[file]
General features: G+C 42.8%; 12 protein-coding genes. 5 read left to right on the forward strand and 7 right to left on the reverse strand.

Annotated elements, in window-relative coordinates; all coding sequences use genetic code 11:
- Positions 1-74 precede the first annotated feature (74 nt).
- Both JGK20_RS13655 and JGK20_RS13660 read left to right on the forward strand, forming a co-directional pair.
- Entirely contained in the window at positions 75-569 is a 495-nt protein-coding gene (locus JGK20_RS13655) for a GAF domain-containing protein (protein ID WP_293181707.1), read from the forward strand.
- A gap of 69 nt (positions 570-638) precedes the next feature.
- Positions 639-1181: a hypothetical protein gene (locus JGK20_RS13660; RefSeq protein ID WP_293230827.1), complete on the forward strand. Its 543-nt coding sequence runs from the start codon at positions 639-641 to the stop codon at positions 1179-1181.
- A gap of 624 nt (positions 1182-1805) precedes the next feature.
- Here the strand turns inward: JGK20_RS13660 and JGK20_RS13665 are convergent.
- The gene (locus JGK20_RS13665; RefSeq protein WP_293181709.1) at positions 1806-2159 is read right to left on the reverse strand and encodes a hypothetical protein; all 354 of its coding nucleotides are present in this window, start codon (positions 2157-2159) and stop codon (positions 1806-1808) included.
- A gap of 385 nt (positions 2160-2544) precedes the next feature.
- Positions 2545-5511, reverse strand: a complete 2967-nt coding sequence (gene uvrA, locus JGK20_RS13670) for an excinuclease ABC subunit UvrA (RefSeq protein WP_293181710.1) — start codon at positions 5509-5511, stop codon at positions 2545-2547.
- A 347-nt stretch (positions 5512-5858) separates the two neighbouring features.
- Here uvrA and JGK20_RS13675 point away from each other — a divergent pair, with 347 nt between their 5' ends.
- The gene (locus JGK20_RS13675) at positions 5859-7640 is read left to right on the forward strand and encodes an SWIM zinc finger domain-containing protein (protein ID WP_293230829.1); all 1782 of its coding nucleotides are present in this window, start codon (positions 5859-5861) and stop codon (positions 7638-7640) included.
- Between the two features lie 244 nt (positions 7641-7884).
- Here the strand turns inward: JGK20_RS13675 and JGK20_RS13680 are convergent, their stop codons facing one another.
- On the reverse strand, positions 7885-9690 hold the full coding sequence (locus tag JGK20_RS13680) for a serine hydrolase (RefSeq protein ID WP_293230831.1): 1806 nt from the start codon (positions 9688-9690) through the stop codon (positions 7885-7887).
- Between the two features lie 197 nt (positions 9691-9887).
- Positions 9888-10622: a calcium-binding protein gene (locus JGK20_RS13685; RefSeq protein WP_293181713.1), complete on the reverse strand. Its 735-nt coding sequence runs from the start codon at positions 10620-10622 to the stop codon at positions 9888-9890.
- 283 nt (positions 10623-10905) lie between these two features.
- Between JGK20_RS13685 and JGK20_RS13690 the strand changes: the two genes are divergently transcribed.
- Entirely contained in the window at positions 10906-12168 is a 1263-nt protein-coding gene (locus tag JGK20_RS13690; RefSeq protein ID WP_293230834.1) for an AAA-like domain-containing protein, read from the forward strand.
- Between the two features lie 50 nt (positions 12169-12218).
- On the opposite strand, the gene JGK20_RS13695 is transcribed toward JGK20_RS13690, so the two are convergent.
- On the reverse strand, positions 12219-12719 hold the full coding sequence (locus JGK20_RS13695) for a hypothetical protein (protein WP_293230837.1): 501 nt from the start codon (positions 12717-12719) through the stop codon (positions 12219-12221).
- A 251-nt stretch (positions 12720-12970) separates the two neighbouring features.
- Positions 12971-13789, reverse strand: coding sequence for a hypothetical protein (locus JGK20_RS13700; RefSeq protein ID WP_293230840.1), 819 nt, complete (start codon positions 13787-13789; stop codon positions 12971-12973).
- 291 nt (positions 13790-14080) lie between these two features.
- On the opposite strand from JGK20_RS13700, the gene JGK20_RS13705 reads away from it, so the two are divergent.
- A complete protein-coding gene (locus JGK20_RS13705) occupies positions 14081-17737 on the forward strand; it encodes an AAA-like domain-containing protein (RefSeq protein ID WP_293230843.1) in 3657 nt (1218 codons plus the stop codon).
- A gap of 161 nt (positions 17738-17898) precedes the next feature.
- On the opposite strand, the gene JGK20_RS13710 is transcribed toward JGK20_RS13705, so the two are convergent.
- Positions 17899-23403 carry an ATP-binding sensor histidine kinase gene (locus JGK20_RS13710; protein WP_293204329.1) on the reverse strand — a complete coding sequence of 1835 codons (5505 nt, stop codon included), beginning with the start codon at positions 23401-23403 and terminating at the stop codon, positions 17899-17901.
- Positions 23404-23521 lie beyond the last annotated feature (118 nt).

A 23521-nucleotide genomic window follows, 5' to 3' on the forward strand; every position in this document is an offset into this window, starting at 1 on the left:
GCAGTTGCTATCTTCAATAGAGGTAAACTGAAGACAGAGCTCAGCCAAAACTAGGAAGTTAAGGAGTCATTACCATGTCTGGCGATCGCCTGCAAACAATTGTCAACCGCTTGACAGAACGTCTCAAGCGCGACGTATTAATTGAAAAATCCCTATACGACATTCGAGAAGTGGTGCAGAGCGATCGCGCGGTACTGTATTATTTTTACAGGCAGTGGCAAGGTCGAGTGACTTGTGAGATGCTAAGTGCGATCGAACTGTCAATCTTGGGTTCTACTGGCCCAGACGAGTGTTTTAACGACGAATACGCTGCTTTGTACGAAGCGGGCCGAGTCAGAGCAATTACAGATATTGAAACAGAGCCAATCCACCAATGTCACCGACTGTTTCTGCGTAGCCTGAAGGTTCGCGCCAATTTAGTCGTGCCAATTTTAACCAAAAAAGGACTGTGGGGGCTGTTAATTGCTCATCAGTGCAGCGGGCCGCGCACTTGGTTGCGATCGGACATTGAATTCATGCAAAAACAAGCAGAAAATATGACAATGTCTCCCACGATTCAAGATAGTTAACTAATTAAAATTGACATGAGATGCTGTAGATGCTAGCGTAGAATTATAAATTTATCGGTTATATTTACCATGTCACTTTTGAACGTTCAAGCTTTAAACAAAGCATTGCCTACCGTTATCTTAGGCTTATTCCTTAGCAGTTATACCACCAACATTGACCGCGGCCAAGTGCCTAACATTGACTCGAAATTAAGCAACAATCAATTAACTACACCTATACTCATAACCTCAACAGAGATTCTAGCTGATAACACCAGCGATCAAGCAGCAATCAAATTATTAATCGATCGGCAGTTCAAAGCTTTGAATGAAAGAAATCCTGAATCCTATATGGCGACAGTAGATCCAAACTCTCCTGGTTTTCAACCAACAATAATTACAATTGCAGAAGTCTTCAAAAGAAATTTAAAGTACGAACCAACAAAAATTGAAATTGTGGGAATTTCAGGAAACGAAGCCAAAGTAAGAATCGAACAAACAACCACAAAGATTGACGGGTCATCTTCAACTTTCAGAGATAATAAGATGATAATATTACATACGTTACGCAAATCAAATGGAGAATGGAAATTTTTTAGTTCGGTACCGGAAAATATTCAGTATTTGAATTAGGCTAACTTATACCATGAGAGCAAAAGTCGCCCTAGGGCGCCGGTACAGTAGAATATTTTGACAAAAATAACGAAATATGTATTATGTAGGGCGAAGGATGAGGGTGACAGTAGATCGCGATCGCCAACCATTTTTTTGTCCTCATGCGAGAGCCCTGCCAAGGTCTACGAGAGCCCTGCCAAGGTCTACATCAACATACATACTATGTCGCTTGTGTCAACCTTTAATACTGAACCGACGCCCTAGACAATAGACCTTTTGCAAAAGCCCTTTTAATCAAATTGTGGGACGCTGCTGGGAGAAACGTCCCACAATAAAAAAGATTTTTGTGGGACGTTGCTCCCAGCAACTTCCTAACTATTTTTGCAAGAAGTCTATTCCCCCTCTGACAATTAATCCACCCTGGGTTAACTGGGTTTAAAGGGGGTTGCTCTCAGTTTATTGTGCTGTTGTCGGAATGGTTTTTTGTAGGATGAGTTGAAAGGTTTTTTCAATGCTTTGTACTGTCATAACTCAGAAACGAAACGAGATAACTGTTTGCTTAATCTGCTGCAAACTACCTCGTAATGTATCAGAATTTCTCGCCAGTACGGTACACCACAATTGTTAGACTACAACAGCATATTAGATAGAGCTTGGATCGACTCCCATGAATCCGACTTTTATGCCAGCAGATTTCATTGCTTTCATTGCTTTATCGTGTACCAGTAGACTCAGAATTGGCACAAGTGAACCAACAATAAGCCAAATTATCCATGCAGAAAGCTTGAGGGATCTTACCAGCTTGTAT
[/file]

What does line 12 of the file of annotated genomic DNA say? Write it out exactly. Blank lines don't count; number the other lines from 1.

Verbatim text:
- Positions 2545-5511, reverse strand: a complete 2967-nt coding sequence (gene uvrA, locus JGK20_RS13670) for an excinuclease ABC subunit UvrA (RefSeq protein WP_293181710.1) — start codon at positions 5509-5511, stop codon at positions 2545-2547.